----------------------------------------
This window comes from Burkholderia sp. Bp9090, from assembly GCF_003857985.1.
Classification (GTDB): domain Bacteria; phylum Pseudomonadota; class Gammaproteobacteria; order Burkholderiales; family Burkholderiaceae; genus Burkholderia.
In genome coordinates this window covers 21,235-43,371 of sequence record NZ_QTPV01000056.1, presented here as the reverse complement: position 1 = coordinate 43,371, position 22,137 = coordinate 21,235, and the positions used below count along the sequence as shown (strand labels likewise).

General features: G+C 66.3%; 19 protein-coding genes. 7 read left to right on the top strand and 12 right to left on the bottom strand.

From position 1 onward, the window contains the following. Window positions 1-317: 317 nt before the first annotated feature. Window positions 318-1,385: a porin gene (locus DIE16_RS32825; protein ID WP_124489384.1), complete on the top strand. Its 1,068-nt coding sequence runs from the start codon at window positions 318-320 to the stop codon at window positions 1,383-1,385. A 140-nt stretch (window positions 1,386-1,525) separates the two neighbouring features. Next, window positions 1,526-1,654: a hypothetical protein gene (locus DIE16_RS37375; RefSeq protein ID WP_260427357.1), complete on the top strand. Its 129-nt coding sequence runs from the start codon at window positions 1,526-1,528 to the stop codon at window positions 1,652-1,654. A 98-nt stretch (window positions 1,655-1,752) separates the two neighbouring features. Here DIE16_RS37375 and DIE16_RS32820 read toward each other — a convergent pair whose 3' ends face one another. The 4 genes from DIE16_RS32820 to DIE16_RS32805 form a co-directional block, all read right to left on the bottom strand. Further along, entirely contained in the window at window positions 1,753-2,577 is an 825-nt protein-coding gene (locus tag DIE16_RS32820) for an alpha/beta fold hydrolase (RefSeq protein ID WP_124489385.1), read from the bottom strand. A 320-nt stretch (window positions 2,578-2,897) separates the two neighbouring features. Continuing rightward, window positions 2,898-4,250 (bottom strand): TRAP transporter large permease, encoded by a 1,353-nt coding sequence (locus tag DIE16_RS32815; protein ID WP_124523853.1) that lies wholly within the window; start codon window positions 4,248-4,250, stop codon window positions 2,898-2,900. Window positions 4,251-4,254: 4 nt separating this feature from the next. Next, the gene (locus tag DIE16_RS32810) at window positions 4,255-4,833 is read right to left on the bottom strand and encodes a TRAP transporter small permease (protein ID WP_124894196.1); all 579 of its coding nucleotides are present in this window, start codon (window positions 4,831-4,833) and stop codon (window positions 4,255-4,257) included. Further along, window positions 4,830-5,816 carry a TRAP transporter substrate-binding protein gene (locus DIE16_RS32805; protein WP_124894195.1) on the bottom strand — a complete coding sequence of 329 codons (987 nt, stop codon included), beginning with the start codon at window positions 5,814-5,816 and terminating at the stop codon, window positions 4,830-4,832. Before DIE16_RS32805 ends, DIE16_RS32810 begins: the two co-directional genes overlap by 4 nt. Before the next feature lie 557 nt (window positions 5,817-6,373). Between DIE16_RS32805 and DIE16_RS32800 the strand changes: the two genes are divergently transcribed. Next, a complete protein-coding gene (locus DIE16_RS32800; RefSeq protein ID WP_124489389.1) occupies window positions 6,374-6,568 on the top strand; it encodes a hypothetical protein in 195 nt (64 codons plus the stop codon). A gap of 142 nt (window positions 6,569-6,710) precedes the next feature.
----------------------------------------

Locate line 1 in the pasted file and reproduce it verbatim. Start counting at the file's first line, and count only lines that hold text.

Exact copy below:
This window comes from Burkholderia sp. Bp9090, from assembly GCF_003857985.1.